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Meantime, news arrived, as the French writers assert,

Chap. II.} 1565.
through the treachery of the court of France, that the Huguenots had made a plantation in Florida, and that Ribault was preparing to set sail with reinforcements. The cry was raised, that the heretics must be extirpated, the enthusiasm of fanaticism was kindled, and Melendez readily obtained all the forces which he required. More than twenty-five hundred persons— soldiers, sailors, priests, Jesuits, married men with their families, laborers, and mechanics, and, with the exception of three hundred soldiers, all at the cost of Melendez—engaged in the invasion. After delays occasioned by a storm, the .expedition set sail; and the trade-
winds soon bore them rapidly across the Atlantic. A tempest scattered the fleet on its passage; it was with only one third part of his forces, that Melendez arrived at the harbor of St. John in Porto Rico. But he es-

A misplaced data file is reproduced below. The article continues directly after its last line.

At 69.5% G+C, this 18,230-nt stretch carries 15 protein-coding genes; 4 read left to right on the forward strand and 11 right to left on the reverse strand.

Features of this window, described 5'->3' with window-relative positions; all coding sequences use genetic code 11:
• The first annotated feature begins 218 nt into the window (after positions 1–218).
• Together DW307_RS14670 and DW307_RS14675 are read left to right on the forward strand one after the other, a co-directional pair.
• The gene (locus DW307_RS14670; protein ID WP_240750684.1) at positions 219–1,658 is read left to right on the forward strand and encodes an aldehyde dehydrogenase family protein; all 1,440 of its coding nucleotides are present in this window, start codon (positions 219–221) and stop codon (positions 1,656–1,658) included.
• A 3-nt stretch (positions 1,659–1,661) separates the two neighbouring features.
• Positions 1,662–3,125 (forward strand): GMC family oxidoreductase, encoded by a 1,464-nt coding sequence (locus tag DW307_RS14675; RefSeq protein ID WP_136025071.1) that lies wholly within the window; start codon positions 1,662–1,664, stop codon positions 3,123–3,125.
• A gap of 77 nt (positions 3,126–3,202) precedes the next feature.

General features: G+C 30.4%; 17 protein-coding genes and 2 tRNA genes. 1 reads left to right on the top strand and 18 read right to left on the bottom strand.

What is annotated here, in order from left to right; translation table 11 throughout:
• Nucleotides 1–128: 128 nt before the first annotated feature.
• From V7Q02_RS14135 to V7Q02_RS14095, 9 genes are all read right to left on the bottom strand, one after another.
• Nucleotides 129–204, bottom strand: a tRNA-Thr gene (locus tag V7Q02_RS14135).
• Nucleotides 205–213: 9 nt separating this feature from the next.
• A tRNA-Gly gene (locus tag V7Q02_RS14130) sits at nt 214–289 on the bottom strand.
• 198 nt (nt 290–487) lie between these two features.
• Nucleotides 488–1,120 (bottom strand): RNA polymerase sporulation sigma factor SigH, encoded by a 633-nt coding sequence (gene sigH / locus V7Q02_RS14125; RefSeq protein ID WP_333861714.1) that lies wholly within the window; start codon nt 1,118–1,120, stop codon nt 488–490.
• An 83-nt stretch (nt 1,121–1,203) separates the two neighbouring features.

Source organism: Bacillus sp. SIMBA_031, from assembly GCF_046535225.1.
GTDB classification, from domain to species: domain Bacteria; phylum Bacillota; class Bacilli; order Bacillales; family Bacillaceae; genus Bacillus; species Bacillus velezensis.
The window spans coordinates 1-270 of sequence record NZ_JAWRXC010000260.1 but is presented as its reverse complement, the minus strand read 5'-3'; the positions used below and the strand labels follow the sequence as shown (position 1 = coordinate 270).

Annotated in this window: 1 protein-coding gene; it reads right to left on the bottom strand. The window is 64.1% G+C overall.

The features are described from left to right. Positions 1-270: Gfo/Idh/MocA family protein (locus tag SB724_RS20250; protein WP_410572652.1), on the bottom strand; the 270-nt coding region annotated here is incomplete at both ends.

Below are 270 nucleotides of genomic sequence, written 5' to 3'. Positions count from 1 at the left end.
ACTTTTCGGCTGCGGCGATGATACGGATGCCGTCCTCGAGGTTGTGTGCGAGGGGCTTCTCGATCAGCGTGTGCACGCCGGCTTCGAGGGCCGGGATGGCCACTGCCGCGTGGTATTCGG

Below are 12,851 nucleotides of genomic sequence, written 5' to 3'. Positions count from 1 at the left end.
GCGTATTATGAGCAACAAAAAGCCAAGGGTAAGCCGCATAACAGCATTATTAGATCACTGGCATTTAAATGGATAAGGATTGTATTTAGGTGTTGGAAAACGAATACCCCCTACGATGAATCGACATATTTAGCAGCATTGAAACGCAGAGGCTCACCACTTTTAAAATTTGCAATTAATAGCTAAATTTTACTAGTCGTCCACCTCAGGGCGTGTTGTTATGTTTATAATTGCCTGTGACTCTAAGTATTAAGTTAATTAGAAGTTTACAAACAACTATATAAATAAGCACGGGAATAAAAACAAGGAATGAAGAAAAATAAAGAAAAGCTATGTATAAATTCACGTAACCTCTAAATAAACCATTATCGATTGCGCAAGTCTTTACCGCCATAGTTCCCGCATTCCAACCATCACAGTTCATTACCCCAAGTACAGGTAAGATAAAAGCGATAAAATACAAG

Aug 9.
teemed celerity the secret of success; and, refusing to await the arrival of the rest of his squadron, he sailed for Florida. It had ever been his design to explore the coast; to select a favorable site for a fort or a settlement; and, after the construction of fortifications, to attack the French. It was on the day which the cus-
Aug. 28.
toms of Rome have consecrated to the memory of one of the most eloquent sons of Africa, and one of the most venerated of the fathers of the church, that he came in sight of Florida.1 For four days, he sailed along the coast, uncertain where the French were established; on the fifth day, he landed, and gathered
Sept. 2.
from the Indians accounts of the Huguenots. At the same time, he discovered a fine haven and beautiful river; and, remembering the saint, on whose day he came upon the coast, he gave to the harbor and to the

1 Ensayo Cronolog. 68—70.

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